Up@dawn 2.0

Wednesday, April 19, 2017

Installment I

Growing up, Plato came from one of the wealthiest and most politically active families in Athens. His uncle, Charmides, was a member of the notorious “Thirty Tyrants” while his stepfather, Pyrilampes, was said to have been a close associate of Pericle when he was the leader of the democratic faction. Does this make Plato a Democrat? Plato’s actual name, Aristocles, came from his grandfather. “Plato” started as a nickname. It was first given to him by his wrestling teacher after the breadth of his style. Or after the breadth of his forehead. No one can say for sure. Although the name Aristocles was put on his tomb, history knows him as Plato. Today, Plato is now one of the most commonly known read and studied philosophers. Plato gained a lot of knowledge from his teacher, Socrates. He then later shared this knowledge with his student, Aristotle.I wonder if Aristotle admires Plato as much as Plato  admires Socrates considering he probably used the same teaching method on his student. Plato admired Socrates and often included him in many of his writings. While he was mainly influenced by Socrates, he was also influenced by Heraclitus, Parmenides, and the Pythagoreans.  

Due to their antiquity and the way they’ve been so nicely preserved, there are many theories over which of Plato’s works are authentic and in what order they were actually written. Yes, people are this petty when it comes to giving Plato credit. Nonetheless, his earliest works are typically referred to as the most reliable of his work. Socrates is a character in Plato’s writings who is considered to be one of the greatest of the ancient Philosophers. Clearly, he admires Socrates beyond words. Or maybe not beyond works considering there are multiple works where Plato uses words to describe how much he admires him.   

The works in which Plato created in the middle and later time of his career, including his most famous piece, the Republic, the main character acts and speaks for Plato himself. Those particular works incorporate ethics, political philosophy, moral psychology, epistemology, ad metaphysics into a philosophy that all ties together. It is from Plato that we’ve obtained the theory of Forms, which is to where the world we know through the senses is only an imitation of the pure, eternal, unchanging world of the Forms. Aside from this, Plato’s work also contains the origins of the familiar complaint that the arts work by inflaming the passions, and are mere illusions. What does this mean? Personally, I think of it as saying that art is an illusion that we’ve created. Aside from this, he also believes in “platonic love.” Plato viewed love as motivated by a longing for the highest form of beauty – the beautiful itself, and love as the motivational power through which the highest of achievements are possible. Who knew Plato was a softy? He thought this because they both often distract us into accepting less than what we actually deserve. Despite all of this, Plato mistrusted and generally advised against physical expressions of love.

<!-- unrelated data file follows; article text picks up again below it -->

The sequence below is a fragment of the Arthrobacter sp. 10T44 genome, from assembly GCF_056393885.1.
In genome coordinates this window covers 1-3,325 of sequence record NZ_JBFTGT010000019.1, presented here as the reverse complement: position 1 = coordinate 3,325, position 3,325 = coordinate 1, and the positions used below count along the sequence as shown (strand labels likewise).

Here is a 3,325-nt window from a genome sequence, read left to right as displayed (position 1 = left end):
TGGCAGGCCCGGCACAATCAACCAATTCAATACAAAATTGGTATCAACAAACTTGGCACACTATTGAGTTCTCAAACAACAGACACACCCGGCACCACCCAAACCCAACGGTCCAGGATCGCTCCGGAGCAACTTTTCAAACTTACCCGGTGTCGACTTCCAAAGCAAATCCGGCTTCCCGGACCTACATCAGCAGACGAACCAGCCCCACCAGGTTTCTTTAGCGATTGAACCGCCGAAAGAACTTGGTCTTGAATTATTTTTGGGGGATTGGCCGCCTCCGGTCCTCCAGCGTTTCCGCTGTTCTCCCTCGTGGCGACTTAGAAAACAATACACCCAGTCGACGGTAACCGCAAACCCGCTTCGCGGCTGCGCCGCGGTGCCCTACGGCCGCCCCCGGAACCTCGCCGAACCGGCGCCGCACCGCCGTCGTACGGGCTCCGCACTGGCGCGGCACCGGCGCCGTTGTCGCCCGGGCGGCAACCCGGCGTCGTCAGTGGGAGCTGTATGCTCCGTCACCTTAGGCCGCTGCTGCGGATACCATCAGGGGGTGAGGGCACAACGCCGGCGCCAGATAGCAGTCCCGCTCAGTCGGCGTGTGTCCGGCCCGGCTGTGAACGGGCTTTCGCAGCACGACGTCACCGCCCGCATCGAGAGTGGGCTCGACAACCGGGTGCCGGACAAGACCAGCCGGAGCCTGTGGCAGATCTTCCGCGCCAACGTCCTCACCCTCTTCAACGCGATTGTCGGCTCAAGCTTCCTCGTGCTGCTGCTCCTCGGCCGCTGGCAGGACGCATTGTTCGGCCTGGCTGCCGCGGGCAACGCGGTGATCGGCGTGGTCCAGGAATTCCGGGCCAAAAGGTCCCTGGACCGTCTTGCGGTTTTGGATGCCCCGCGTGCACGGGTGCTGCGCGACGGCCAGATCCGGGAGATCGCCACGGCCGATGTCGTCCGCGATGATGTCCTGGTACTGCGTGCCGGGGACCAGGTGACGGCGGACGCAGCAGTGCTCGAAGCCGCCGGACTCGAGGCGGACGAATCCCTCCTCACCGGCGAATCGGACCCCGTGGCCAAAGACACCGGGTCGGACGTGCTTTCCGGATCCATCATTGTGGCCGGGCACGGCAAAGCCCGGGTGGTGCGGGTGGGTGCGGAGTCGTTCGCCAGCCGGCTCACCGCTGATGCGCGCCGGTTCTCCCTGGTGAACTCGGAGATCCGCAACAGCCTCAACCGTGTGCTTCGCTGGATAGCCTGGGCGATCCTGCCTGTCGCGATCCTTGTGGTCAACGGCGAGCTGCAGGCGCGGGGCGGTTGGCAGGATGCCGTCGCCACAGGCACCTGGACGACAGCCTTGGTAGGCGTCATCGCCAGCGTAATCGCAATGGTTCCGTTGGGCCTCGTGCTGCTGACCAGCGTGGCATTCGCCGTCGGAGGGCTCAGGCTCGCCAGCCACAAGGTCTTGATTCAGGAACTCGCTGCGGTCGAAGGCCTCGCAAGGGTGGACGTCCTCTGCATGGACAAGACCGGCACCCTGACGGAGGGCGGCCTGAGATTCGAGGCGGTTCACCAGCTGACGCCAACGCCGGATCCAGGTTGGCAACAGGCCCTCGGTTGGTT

1. "I wonder if Aristotle admires Plato as much as Plato admires Socrates" - if so, he showed his admiration by arguing with his teacher... but indications are that Aristotle more faithfully represented Plato's views, than Plato represented Socrates'.

    For your next installment why don't you pick one of Plato's views - on love, for instance, or the Forms - and contrast it with Aristotle's. Then try to decide which you find more appealing, and say why.

    1. Also - and this goes for everyone - link to your sources.